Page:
Not everyone is pleased about it.
This Saturday is the fourth annual Record Store Day. Conceived by independent record-store employee Chris Brown in 2007, the goal was to counteract the plummeting sales at stores while repositioning them as valuable cultural resources. But as thousands of people across our ravaged planet joyfully skip into local shops this weekend to empty their wallets, at least one man remains skeptical.
“RSD is a cool idea,” says Rob Sevier of The Numero Group, a Chicago-based archival label that specializes in reissuing lost and forgotten R&B, soul and gospel music. “It came about because record stores are hurting and any gimmick to get bodies into the building is welcome.”
The “gimmick” has evolved to include hundreds of official RSD exclusive releases. Mostly 7-inches and vinyl featuring outtakes, live concerts and other so-called rare recordings, these limited editions are meant to bring cash into the stores.
“Cashing-in is what the record business is,” Sevier confirms. “We’re not upset with major labels for being major labels. What I’m not crazy about are the literally hundreds of pieces of shit being shoved into the marketplace on this day, products, for the most part, that no human needs to own, ever. The economy of RSD is ‘What can we shit into the form of a record and shove into the hands of the wanton masses?’”
This year, Sevier and Numero Group decided to participate in RSD with a new release that wasn’t just shit. However, when they announced that Local Customs: Pressed at Boddie —a compilation of rare and unreleased 1970s recordings from Cleveland’s little-known Boddie Recording Studio—would hit shelves on April 16, it didn’t go over well.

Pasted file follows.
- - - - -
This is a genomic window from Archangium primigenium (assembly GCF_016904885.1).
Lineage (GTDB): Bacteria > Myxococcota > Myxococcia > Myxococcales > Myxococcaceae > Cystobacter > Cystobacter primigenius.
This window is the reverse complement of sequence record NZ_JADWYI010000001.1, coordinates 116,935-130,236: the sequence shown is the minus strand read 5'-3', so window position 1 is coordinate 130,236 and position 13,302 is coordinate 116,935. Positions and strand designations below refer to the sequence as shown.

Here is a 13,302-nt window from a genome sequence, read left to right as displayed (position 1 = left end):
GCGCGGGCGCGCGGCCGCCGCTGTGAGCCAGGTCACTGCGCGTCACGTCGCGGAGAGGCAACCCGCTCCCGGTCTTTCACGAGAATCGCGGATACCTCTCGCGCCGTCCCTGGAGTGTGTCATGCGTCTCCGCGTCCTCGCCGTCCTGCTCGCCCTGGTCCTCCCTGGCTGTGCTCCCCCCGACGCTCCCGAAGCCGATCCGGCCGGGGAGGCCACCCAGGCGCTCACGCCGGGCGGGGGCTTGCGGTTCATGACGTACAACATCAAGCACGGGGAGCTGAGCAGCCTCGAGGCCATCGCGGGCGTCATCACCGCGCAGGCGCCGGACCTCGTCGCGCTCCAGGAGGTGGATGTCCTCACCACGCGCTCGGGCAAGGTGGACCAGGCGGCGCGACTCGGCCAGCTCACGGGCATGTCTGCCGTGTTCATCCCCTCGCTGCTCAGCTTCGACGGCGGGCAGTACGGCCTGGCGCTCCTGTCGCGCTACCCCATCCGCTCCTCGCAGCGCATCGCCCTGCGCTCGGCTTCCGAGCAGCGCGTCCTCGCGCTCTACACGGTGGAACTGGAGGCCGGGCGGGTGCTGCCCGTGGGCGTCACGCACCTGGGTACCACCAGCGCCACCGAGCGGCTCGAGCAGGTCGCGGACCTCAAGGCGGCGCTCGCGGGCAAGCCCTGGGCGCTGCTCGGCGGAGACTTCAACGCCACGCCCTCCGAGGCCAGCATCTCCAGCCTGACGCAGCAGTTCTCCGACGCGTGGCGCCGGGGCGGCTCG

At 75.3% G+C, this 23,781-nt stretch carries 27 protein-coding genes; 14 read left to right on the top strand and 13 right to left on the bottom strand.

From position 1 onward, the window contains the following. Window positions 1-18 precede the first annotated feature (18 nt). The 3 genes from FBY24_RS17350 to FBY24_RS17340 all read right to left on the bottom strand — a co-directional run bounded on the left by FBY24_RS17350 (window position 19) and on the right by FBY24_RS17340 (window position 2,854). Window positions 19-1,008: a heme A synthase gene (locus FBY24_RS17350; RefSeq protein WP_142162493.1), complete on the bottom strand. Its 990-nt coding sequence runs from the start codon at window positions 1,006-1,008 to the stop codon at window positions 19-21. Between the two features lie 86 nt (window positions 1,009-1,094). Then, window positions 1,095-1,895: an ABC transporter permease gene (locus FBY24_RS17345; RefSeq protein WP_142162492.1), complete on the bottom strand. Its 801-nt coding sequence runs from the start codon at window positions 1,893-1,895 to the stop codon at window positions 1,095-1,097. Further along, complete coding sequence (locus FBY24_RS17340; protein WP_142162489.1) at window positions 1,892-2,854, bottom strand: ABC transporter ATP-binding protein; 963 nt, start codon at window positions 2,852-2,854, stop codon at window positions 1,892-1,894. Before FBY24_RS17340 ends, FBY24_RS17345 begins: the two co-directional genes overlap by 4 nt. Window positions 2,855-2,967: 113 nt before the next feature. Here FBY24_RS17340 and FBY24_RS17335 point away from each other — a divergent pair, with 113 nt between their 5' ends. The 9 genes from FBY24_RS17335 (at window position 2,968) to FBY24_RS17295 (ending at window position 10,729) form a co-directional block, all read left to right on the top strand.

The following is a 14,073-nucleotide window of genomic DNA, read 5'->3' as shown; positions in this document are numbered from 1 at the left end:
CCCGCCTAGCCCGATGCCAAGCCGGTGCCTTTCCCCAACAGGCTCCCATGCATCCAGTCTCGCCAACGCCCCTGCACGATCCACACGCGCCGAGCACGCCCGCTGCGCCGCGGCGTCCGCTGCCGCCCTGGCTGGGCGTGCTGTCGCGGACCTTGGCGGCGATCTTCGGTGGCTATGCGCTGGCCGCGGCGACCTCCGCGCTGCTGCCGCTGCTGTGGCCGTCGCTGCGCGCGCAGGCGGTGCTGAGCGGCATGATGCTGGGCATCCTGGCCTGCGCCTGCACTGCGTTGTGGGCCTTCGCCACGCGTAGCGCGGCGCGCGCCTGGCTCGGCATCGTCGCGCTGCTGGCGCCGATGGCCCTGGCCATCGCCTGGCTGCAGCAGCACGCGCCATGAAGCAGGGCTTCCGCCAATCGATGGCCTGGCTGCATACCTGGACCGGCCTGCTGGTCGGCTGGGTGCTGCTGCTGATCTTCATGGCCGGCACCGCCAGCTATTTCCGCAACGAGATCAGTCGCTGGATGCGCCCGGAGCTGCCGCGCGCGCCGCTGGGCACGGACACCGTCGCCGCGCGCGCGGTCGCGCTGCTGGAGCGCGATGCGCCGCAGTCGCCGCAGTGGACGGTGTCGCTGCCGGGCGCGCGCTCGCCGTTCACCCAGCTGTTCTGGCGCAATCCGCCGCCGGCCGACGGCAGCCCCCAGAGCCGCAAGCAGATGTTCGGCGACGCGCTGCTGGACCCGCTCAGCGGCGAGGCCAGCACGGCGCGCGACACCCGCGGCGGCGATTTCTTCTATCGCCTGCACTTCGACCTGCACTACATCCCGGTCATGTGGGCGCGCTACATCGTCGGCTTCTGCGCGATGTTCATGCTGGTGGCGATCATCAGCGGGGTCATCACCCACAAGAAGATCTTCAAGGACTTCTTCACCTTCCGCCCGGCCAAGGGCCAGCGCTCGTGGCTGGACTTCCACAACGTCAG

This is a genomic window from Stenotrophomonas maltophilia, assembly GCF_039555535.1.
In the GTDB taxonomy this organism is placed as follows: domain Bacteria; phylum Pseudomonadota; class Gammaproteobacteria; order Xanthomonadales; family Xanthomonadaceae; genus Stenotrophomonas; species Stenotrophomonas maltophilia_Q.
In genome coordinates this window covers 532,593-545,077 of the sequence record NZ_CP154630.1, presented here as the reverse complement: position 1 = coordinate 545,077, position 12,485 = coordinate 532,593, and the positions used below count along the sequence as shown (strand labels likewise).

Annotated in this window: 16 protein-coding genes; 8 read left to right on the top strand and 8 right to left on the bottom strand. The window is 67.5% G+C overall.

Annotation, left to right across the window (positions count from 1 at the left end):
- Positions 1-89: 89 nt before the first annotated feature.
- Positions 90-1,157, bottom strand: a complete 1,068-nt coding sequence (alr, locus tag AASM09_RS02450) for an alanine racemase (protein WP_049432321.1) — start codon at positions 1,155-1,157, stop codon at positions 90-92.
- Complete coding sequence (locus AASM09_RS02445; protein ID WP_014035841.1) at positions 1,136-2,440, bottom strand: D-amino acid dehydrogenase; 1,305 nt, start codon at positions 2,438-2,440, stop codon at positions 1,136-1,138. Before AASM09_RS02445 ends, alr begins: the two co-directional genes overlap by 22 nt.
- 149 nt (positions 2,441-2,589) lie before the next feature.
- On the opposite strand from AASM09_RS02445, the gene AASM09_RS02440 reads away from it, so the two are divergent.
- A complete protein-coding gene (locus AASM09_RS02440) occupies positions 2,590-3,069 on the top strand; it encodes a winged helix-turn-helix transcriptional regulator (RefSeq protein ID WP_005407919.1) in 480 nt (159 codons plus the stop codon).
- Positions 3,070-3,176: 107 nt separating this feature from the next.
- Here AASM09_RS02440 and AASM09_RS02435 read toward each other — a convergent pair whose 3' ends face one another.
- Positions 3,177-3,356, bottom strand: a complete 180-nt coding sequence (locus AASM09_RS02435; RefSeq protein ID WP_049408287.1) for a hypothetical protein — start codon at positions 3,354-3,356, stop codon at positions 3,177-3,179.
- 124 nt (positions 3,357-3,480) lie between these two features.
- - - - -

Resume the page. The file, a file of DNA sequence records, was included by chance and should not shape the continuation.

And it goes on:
“One of the employees at RSD threw a shitfit because we didn’t look with deference at the floor when speaking the holy name of RSD and we apparently had to get our release vetted and branded with the RSD high court before invoking the RSD name.”
Incorrectly concluding that Pressed at Boddie will be released by Boddie Recording Studio and not Numero Group, an RSD “official” began a misguided investigation.
“He attempted to call the lovely Boddie widow and interrogate her on why she is anti-RSD,” says Sevier. “It was baffling to the point of surreal. This same person has a bad reputation for harassing those stores that don’t want to pay for the official ‘signage’ and have ‘unauthorized’ RSD events. This dude is the RSD cop; he fights negative publicity with the fervor of (Church of Scientology head) Tommy Davis.”
After some heated conversations, Pressed at Boddie was officially sanctioned by the RSD bureaucracy. This is not a sign, though, that Sevier’s hostility toward the institution is gone. He still thinks RSD, especially the ever-growing exclusive releases, brings more harm to stores than good.
“Go into most indie stores and you’ll find some remaining RSD stock from last year,” he says. “These products are largely bought unreturnable, so it could be disastrous if they don’t sell the way the stores hope. I heard of stores taking out loans last year to make sure they were fully stocked. It’s easy to see how that might go south. Most I talk to sell very little of what’s already in stock. But what stores most badly need is an Official Go Into A Record Store And Buy Some Shit That’s Already Sitting In The Bins Day (trademark).”
Keep that in mind on Saturday as you’re scrambling for those RSD exclusive releases. ■
The Pack A.D. are built for the road